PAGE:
Thank You for Your Service

2018-01-05 06:54
 

What it's about:

A group of U.S. soldiers returns from Iraq, struggling to reintegrate into family and civilian life, while living with the memory of a war that threatens to destroy them long after they’ve left the battlefield.

What we thought:

Lately, Miles Teller has been making great career choices.

Apart from that Fantastic Four mishap – he’s really homed in on a genre that fits him like a glove. Testosterone driven roles with a touch of “fighting spirit” seem to work well for him. 

Think Whiplash, Bleed for This, Only the Brave and now Thank You for Your Service. These films not only share a common theme but also required a lot from Teller - both mentally and physically.

During a recent phone call with the 30-year-old star to discuss his role as Sgt. Adam Schumann, Teller said it was important for him to get this right: “I got to meet Adam and I now consider him a true friend of mine. He’s a complex and selfless person and I really wanted to do justice to the role.” (Read the full interview here)

His commitment to the role, which included a six-day boot camp, has really paid off providing a raw and honest look at how soldiers returning from war deal with post-traumatic stress disorder (PTSD).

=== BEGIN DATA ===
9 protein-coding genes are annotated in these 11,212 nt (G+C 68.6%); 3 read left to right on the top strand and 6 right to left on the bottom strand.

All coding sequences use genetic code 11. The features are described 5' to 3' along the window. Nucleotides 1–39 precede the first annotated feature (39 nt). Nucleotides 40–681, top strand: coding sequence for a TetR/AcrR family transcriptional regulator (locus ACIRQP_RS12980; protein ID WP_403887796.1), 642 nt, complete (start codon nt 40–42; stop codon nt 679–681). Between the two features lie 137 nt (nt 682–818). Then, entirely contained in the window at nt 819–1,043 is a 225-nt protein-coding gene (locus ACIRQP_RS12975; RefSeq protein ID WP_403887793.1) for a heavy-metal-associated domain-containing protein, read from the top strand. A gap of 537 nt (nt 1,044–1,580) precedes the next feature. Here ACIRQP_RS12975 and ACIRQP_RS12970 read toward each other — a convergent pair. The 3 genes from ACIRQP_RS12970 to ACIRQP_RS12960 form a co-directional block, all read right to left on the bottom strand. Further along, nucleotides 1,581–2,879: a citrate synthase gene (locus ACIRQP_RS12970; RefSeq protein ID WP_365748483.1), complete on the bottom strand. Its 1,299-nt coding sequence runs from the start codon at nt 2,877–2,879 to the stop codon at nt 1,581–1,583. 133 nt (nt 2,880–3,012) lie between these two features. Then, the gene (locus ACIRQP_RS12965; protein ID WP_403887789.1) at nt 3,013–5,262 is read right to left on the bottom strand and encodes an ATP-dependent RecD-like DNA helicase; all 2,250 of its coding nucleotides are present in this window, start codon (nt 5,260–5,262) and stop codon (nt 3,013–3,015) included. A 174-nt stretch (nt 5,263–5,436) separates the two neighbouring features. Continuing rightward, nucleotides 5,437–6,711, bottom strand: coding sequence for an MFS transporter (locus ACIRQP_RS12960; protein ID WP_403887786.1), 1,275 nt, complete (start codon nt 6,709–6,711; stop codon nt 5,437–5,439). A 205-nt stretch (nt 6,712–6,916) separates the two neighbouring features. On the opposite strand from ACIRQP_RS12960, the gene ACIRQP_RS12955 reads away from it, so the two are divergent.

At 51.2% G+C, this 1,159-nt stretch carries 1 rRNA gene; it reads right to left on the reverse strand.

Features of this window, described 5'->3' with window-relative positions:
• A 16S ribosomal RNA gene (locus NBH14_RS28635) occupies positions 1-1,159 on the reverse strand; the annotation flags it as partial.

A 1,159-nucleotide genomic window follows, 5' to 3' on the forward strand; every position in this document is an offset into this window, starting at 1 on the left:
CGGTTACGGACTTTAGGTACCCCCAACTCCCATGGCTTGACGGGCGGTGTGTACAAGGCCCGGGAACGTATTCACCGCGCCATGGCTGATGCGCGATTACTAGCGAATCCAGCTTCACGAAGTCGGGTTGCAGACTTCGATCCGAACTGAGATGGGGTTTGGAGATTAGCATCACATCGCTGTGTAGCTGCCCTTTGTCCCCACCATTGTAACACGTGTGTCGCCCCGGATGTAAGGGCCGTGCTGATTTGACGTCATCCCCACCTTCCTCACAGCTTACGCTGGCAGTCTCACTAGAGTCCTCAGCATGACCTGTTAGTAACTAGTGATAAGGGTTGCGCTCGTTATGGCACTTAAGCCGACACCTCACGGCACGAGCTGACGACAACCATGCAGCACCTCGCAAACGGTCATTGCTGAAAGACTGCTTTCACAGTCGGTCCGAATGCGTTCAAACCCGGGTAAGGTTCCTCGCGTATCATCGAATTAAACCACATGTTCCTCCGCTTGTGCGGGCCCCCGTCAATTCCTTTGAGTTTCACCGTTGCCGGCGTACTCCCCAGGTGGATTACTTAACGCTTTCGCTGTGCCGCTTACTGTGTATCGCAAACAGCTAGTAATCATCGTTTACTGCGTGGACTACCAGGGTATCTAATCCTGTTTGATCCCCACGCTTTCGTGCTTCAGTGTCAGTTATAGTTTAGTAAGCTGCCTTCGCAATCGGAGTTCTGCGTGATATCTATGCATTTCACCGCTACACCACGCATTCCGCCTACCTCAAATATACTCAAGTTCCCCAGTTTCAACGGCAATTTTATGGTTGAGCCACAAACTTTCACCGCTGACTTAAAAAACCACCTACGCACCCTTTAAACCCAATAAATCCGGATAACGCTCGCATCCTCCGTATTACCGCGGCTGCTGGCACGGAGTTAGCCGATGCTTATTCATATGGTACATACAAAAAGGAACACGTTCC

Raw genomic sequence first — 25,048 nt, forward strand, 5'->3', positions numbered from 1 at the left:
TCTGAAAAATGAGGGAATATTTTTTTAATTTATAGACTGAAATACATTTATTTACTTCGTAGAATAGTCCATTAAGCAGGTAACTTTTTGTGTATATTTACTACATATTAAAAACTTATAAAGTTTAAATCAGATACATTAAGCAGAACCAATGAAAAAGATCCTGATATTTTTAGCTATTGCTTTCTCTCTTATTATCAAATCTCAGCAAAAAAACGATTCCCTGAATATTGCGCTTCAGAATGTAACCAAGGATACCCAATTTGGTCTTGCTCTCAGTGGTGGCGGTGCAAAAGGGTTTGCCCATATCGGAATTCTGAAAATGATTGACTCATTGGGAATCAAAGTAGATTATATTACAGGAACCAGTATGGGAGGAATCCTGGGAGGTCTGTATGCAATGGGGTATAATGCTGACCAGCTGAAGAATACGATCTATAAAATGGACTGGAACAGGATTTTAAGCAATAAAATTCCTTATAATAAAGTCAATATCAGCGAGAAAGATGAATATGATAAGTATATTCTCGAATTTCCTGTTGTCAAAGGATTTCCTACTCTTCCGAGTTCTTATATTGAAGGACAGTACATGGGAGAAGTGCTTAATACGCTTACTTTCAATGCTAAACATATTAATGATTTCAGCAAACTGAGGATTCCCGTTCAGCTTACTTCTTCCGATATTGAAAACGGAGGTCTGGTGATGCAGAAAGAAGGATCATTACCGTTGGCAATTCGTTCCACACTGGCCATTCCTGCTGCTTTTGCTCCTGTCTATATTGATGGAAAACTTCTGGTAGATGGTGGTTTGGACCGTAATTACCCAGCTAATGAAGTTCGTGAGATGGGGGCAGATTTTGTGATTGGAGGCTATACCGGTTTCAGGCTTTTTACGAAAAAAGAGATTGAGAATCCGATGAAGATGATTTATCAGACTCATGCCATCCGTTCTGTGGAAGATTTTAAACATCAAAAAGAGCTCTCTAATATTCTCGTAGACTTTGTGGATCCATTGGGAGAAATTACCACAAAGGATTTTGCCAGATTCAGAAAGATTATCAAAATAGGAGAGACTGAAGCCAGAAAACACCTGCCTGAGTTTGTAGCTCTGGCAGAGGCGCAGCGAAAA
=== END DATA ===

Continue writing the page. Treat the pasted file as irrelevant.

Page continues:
Through his realistic portrayal Teller allows the viewer to be a fly-on-the-wall and witness first-hand the reality so many men and women must face when they try to readjust to civilian life after witnessing death on an almost daily basis. 

Whilst soldiers are treated like heroes during a time of war, they are often neglected and pushed aside when returning to reality. The systems and protocols put in place to aid them during this time are often overcrowded, complex and riddled with paperwork. This results in many turning to alcohol, drugs or even suicide to escape the darkness that haunts them. 

Teller’s character doesn’t have any physical injuries, like his fellow soldiers, but the mental ones he must carry cut so deep that it nearly destroys him. The fact that his scars aren’t visual make it even more difficult for his friends and family to understand what he is going through. 

Films like Thank You for Your Service are important because they help in showing a different perspective and starting a dialogue. Based on the book written by journalist David Finkel about Schumann’s experiences in Iraq and returning home thereafter, the film unapologetically asks what is being done to support these soldiers who put their lives on the line to protect others. 

Everything about this film including the screenplay, written by Jason Hall who also wrote the screenplay for 2014’s Oscar-nominated American Sniper, is expertly crafted and well-made. 

Sure, it’s not a relaxing or laidback trip to the cinema – but it’s definitely one that’s worth your time and attention. Thank You for Your Service handles such an important subject so expertly that it deserves to be watched.

NEXT ON CHANNELX
There are new stories on the homepage. Click here to see them.